Lady Gaga may have legions of devoted fans, but her former assistant is not one of them. In fact, she is suing the pop star for thousands of dollars in unpaid overtime.
Lady Gaga likely failed to help her case when she testified at a recent deposition. She broke one of the cardinal rules of depositions—don’t lose your cool.
According to media reports, Lady Gaga was not wearing her “Poker Face” when she called plaintiff Jenifer O’Neill a “[expletive deleted] hood rat who is suing me for money that she didn’t earn.”
In defending the lawsuit, Lady Gaga maintains that O’Neill was often not working as an assistant, but enjoying the perks of being her friend, noting that she “slept in Egyptian cotton sheets every night, in five-star hotels, on private planes, eating caviar…” She also expressed little sympathy for O’Neill’s position. “She’s just- she thinks she’s just like the queen of the universe,” Gaga ranted. “And, you know what, she didn’t want to be a slave to one, because in my work and what I do, I’m the queen of the universe every day.”
While depositions can sometimes get contentious, deponents should always leave the arguments for the attorneys. Using foul language or being combative will rarely help your case. If you show that you can be provoked during a deposition, the opposing lawyer will know that its possible to also push your buttons on the stand, should the case go to trial.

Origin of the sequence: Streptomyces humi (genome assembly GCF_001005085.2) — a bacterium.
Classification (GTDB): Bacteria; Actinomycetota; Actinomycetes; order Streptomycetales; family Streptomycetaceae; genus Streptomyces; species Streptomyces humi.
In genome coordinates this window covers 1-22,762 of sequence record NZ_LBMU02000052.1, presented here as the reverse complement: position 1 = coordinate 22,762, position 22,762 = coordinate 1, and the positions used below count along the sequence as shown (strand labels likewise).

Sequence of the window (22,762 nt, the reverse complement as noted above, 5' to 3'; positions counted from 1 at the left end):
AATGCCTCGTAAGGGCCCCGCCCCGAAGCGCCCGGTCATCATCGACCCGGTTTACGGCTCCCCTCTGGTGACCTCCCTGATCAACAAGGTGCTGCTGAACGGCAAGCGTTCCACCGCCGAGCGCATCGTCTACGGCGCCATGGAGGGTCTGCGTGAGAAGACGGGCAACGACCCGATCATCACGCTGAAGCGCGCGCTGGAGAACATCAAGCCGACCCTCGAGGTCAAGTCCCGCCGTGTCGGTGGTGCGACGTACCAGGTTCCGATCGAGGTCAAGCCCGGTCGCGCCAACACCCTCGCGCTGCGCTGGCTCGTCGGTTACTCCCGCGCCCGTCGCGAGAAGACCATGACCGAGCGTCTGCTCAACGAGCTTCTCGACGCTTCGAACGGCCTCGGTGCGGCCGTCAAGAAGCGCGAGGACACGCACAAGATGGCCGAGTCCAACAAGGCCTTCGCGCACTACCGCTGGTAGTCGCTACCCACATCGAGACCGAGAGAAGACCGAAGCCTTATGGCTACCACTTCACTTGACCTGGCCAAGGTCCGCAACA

Deponents also do not want to provide any information that can be used at trial to paint an unflattering picture. While it is important to answer questions honestly, the deposition is not your opportunity to tell your side of the story. This should be reserved for court pleadings and, if necessary, trial testimony. Referring to the plaintiff as a “hood rat” and herself as the “queen of the world” does not make Lady Gaga a sympathetic party, even if the plaintiff was “Born This Way.”
For additional tips for avoiding deposition traps, please see our prior post.
If you have any questions about depositions or would like to discuss how they may impact business litigation, please contact me, Michael Cifelli, or the Scarinci Hollenbeck attorney with whom you work.